Lynda Benglis, the sculptor of Process art and Post-Minimalist fame, will now be represented by Pace Gallery, which has locations in New York, London, Beijing, Hong Kong, Seoul, Geneva, and Palo Alto, California. The gallery will show Benglis’s work at the FOG Design + Art fair in San Francisco this week, alongside pieces by James Turrell; presentations of sculptures by the artist will follow at the Zona Maco and Frieze Los Angeles fairs in February.
Pace has planned its first Benglis show for 2020 at its new headquarters in New York’s Chelsea neighborhood, currently slated to open in September of this year. The gallery will also collaborate with Artifex Press to create a catalogue raisonné of Benglis’s work.
“She experiments, innovates, and stretches the limits of materials—often challenging how they’ve previously been used or understood,” Marc Glimcher, Pace’s president and CEO, told ARTnews in an email. “And these innovations didn’t stop in the ’60s and ’70s, she’s continued to push materials further throughout her career; recently with her fountain works, she has even found a way to create form with water, an inherently formless material.”
Pace Gallery will continue working with Cheim & Read gallery in New York, Blum & Poe gallery in Los Angeles, and Thomas Dane Gallery in London.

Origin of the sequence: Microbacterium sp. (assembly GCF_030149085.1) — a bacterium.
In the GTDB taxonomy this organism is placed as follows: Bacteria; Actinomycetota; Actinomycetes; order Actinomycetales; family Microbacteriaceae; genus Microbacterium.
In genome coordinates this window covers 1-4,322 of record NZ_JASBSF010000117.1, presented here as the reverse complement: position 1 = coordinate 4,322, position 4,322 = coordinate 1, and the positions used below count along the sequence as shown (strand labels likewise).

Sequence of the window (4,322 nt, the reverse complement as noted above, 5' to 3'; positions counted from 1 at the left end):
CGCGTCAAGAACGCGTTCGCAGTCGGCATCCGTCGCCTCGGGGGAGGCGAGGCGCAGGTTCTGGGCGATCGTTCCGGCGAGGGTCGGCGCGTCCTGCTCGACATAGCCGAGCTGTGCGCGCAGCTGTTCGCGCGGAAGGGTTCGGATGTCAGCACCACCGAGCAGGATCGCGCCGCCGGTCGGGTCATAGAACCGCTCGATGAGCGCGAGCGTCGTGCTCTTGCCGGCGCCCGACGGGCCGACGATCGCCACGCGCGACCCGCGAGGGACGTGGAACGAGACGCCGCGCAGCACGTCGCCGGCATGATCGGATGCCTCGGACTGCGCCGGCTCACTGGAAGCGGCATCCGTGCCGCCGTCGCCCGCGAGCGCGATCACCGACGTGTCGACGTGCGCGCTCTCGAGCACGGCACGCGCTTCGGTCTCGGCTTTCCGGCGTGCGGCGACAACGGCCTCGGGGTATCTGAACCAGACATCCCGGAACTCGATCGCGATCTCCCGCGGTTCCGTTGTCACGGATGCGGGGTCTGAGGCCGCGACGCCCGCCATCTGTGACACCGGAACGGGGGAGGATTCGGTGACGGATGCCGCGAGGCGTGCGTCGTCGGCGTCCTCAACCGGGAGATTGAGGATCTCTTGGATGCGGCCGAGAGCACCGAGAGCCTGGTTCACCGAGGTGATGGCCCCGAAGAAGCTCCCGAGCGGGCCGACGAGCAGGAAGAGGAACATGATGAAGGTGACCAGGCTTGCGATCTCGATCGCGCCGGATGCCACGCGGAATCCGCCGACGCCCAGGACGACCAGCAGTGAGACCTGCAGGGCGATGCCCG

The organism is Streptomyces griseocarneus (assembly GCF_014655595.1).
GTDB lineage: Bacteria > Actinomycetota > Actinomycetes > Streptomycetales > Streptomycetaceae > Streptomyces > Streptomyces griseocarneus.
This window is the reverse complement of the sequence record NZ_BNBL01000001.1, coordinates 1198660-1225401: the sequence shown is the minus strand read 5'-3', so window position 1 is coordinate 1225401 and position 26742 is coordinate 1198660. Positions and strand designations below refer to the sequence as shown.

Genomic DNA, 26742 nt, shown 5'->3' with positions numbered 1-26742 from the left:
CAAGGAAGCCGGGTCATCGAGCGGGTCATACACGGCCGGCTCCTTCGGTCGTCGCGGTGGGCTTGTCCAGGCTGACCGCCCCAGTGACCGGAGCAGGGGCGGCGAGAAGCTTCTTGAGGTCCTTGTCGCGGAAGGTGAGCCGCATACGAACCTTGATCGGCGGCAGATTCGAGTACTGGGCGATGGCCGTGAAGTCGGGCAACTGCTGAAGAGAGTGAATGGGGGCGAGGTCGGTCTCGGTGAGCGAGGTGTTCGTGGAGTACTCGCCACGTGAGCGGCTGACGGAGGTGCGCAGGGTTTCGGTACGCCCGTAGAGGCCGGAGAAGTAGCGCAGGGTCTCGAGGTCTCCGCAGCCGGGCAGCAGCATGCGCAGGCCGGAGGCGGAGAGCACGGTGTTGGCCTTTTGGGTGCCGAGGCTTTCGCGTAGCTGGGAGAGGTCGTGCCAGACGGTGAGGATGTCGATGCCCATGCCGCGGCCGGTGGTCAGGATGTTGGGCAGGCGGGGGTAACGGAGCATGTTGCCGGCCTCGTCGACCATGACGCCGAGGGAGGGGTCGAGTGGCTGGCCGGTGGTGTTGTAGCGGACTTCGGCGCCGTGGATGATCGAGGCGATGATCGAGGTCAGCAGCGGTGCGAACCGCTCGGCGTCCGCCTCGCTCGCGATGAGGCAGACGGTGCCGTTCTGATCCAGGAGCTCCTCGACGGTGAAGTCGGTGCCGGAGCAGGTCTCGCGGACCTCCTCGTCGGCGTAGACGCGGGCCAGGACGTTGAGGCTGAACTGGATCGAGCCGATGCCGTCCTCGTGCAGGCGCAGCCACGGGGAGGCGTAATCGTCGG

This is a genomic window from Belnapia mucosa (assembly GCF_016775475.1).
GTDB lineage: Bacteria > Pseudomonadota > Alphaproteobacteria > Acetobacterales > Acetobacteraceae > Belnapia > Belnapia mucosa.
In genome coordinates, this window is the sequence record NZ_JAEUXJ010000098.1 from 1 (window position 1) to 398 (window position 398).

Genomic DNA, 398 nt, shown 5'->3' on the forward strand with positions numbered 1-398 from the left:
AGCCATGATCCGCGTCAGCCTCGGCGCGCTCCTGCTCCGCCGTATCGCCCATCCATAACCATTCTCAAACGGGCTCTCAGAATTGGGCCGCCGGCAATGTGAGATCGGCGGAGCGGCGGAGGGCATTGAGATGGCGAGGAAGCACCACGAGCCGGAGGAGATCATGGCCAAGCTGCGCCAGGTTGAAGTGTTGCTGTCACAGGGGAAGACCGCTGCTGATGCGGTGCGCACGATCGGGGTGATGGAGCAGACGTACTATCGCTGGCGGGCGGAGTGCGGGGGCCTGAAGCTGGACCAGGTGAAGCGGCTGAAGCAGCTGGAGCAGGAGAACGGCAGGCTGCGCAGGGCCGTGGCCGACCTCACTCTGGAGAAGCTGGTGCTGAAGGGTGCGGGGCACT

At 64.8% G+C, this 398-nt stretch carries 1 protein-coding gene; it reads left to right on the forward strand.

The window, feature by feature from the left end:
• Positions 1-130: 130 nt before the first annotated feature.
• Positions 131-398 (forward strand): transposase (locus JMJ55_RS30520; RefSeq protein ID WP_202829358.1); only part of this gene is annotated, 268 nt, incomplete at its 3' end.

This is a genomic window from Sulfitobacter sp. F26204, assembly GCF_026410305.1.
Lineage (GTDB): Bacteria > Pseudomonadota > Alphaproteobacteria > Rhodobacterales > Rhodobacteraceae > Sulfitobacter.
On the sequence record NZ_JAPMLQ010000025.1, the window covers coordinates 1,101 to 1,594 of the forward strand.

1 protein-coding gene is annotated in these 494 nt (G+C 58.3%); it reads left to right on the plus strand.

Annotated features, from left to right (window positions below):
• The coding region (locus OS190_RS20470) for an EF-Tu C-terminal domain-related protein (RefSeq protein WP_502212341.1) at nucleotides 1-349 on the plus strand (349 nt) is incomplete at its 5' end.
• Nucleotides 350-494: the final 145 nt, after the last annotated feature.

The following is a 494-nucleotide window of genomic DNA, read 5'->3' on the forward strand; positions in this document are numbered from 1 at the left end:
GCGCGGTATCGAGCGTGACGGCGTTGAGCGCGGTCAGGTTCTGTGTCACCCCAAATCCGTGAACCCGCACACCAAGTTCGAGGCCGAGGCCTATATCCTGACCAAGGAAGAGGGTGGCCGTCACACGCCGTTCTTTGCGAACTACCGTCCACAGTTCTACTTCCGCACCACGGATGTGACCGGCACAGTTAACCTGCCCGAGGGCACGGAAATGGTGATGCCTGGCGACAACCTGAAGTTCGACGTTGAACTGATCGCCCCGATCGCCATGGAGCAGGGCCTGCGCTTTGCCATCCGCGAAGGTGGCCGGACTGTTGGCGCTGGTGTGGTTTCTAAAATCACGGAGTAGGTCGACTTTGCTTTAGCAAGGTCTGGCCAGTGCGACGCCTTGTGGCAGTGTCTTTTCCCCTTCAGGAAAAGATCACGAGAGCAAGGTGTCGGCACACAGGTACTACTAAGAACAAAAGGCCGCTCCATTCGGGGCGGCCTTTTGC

Benglis is most famous for her sculptures made during the 1960s and ’70s, which liberate painting from the wall. “Canvas,” she told ARTnews in 2016, “had too much of a history.” Made by pouring or throwing latex paint, the sculptures resemble flows of toxic materials and pile-ups of blobby materials. Soon after creating these poured pieces, Benglis began producing what are often considered some of the earliest and most influential examples of video art, in the process experimenting with how the medium could alter viewers’ understanding of time.
During the ’70s, Benglis became one of the most notable artists associated with the feminist-art movement. Working with her gallery at the time, Paula Cooper Gallery, Benglis placed an advertisement in Artforum in which she holds a dildo to her bared pubic region, thus laying waste to the era’s gender norms. In the January 1971 issue of ARTnews, which focused on gender parity (a lack thereof, really) in the art world, Benglis wrote, “Both men and women are at fault in the present social dilemma, viz., the necessity to declare oneself female and artist in the same breath. If there were more female artists, and that will depend upon their effectiveness as examples, the term ‘artist’ would no longer imply one sex only.”
Benglis, who was the subject of a retrospective at the New Museum in New York in 2011, is “long overdue for reconsideration,” Glimcher said, adding that she “has decades’ worth of artwork that deserves to be presented in new contexts, and we see a vital opportunity to present her in dialogue with a number of our other artists, people such as Richard Tuttle, Robert Irwin, and James Turrell,” whom Pace also represents.